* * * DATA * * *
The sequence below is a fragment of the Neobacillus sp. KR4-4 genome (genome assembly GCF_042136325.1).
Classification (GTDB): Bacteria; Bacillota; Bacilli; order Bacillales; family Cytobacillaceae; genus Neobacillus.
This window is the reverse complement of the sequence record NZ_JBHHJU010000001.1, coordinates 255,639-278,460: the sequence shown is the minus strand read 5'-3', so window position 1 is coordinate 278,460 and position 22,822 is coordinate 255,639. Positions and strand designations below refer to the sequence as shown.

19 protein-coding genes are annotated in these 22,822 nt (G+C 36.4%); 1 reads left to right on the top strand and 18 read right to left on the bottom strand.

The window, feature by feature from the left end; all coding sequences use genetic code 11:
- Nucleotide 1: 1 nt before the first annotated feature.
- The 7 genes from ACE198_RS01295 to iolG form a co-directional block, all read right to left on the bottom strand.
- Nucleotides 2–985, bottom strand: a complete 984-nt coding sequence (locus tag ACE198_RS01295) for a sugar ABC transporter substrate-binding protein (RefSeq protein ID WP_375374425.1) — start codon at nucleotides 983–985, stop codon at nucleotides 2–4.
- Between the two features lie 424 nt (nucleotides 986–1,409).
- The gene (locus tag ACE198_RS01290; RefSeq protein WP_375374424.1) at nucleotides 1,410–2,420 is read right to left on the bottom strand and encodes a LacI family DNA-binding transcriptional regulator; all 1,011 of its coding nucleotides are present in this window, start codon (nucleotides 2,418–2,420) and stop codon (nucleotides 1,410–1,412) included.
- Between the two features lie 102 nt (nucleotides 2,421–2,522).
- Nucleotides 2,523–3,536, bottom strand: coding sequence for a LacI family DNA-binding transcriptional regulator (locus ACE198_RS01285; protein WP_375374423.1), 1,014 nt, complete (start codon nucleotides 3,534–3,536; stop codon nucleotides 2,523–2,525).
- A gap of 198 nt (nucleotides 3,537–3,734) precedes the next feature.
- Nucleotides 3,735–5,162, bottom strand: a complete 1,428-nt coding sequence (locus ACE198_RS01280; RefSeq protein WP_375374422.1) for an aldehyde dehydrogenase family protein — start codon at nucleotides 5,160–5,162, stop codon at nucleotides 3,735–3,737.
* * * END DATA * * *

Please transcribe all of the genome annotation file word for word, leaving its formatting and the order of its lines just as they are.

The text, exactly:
The sequence below is a fragment of the Neobacillus sp. KR4-4 genome (genome assembly GCF_042136325.1).
Classification (GTDB): Bacteria; Bacillota; Bacilli; order Bacillales; family Cytobacillaceae; genus Neobacillus.
This window is the reverse complement of the sequence record NZ_JBHHJU010000001.1, coordinates 255,639-278,460: the sequence shown is the minus strand read 5'-3', so window position 1 is coordinate 278,460 and position 22,822 is coordinate 255,639. Positions and strand designations below refer to the sequence as shown.

19 protein-coding genes are annotated in these 22,822 nt (G+C 36.4%); 1 reads left to right on the top strand and 18 read right to left on the bottom strand.

The window, feature by feature from the left end; all coding sequences use genetic code 11:
- Nucleotide 1: 1 nt before the first annotated feature.
- The 7 genes from ACE198_RS01295 to iolG form a co-directional block, all read right to left on the bottom strand.
- Nucleotides 2–985, bottom strand: a complete 984-nt coding sequence (locus tag ACE198_RS01295) for a sugar ABC transporter substrate-binding protein (RefSeq protein ID WP_375374425.1) — start codon at nucleotides 983–985, stop codon at nucleotides 2–4.
- Between the two features lie 424 nt (nucleotides 986–1,409).
- The gene (locus tag ACE198_RS01290; RefSeq protein WP_375374424.1) at nucleotides 1,410–2,420 is read right to left on the bottom strand and encodes a LacI family DNA-binding transcriptional regulator; all 1,011 of its coding nucleotides are present in this window, start codon (nucleotides 2,418–2,420) and stop codon (nucleotides 1,410–1,412) included.
- Between the two features lie 102 nt (nucleotides 2,421–2,522).
- Nucleotides 2,523–3,536, bottom strand: coding sequence for a LacI family DNA-binding transcriptional regulator (locus ACE198_RS01285; protein WP_375374423.1), 1,014 nt, complete (start codon nucleotides 3,534–3,536; stop codon nucleotides 2,523–2,525).
- A gap of 198 nt (nucleotides 3,537–3,734) precedes the next feature.
- Nucleotides 3,735–5,162, bottom strand: a complete 1,428-nt coding sequence (locus ACE198_RS01280; RefSeq protein WP_375374422.1) for an aldehyde dehydrogenase family protein — start codon at nucleotides 5,160–5,162, stop codon at nucleotides 3,735–3,737.